“What impressed me most was his commitment to the job. He and Pam would be off to Maffra, Dargo or Yarram, visiting the places, attending functions, listening to disgruntled ratepayers; he had a way of dealing with people.”

He put his hard work into that for three years, turning Wellington into a successful municipality.

“Yarram was the real problem child, he almost had a mutiny! John was able to calm things, went to the various festivals, the openings of shows,” Mr Answerth said.

This all took place while he and his wife lived in Morwell.

“He travelled a tremendous amount in his own time, he listened to aggrieved ratepayers” Mr Answerth said, before he handed over Wellington to elected councillors.

That done, there was no thought of retiring; Mr Guy was just getting started.

Next task was to play a key role in the formation of Advanced Morwell, a local group formed of citizens and businessmen – it’s still going – worried about the future of their home city that was being hit by economic forces, including the privatisation of the SEC. It was formed after a big meeting in Kernot Hall in 1997.

An early focus was the transformation of Commercial Road, which took years to come to fruition, and which morphed into work on the revamp of the Morwell railway station.

David McInnes, a long-serving committee member of Advanced Morwell, said Advanced Morwell needed someone of Mr Guy’s calibre.

“If it had not been for John, we would have folded unless he was there to keep it all together – despite his health issues. He just kept going,” he said.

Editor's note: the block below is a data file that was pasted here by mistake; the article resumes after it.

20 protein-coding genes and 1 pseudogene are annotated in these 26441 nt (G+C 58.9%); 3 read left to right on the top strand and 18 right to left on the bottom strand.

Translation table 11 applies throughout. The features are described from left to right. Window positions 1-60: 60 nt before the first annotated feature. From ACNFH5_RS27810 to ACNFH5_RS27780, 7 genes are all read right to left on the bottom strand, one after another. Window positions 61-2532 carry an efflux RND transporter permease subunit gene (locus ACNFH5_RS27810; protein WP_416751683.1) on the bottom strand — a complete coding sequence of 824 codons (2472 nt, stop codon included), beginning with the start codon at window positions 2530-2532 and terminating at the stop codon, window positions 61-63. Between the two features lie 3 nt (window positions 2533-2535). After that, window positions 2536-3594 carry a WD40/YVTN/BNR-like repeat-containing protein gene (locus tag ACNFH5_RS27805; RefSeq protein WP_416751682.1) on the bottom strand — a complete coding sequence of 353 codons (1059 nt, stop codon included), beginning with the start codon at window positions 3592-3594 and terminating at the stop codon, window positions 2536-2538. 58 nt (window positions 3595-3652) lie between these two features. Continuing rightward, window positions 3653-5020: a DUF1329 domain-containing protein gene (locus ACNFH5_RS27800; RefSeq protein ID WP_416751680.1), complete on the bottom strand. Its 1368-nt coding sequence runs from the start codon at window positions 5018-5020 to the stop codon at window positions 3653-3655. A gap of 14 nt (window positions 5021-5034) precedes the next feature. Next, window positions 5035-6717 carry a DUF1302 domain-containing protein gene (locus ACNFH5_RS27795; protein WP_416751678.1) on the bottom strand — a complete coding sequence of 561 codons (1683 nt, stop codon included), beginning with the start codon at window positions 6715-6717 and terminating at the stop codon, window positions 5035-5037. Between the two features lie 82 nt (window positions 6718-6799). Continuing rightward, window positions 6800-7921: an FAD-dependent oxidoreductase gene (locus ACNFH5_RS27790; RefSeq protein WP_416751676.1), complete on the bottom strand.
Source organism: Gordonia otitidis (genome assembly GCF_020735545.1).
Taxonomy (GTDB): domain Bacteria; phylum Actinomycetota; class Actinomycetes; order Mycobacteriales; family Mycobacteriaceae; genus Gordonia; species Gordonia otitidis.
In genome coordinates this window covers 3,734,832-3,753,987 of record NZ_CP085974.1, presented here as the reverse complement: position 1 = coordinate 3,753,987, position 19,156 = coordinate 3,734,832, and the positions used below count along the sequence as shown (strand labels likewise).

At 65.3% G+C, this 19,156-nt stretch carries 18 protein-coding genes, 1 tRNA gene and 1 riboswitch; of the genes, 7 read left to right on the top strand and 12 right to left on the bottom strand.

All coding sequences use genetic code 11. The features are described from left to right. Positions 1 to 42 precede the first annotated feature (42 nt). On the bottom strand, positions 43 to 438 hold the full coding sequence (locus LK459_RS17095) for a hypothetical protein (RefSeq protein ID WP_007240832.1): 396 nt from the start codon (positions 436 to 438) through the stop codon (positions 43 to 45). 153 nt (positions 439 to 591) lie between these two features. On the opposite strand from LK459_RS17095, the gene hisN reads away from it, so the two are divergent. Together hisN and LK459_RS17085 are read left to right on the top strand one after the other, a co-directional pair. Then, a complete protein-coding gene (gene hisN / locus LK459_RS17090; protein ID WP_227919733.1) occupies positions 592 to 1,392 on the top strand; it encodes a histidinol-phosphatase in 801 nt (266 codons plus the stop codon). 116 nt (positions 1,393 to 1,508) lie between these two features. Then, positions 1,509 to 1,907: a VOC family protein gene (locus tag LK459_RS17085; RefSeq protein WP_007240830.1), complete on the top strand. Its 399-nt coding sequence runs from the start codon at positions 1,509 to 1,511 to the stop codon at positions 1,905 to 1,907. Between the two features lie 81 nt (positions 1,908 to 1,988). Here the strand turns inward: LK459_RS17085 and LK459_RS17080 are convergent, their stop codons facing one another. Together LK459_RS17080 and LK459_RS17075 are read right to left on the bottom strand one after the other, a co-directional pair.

“John was very polite. At a meeting, if things started drifting, he had a way of bringing people back on track without being nasty.”

Mr Guy subsequently became a Life Member of Advanced Morwell.

He involved himself in a variety of community groups. Mr Guy set up the the Latrobe Valley Community Health Service and was chairman for a long time; and with the late Max Williamson, a fellow Jaycee, they formed the Latrobe Valley Workshop, which morphed into Latrobe Valley Enterprises.

A Justice of the Peace, Mr Guy took part in Probus, becoming president of the Maryvale branch, and also Gippsland Lifeline, now 53-years-old and believed to be the first Lifeline branch in Victoria outside Melbourne. Other community roles Mr Guy filled included chair of the Strzelecki District Scout Association, chair of the Mitchell House Hostel Committee and chair of the Salvation Army Appeal Committee.

A religious man, Mr Guy was deeply involved in his parish church and Anglican diocese of Gippsland.

A highpoint of his life was the receiving of the Order of Australia medal in 2009, which was presented two years later.

Latrobe City posted a tribute to Mr Guy, noting his community involvement with Mitchell House and the Gippsland Leadership Program.

“John was instrumental in the Latrobe City international relations committee. This included work to establish a sister city relationship between Morwell and Takasago, such as acknowledgment gifts and visits,” the council said.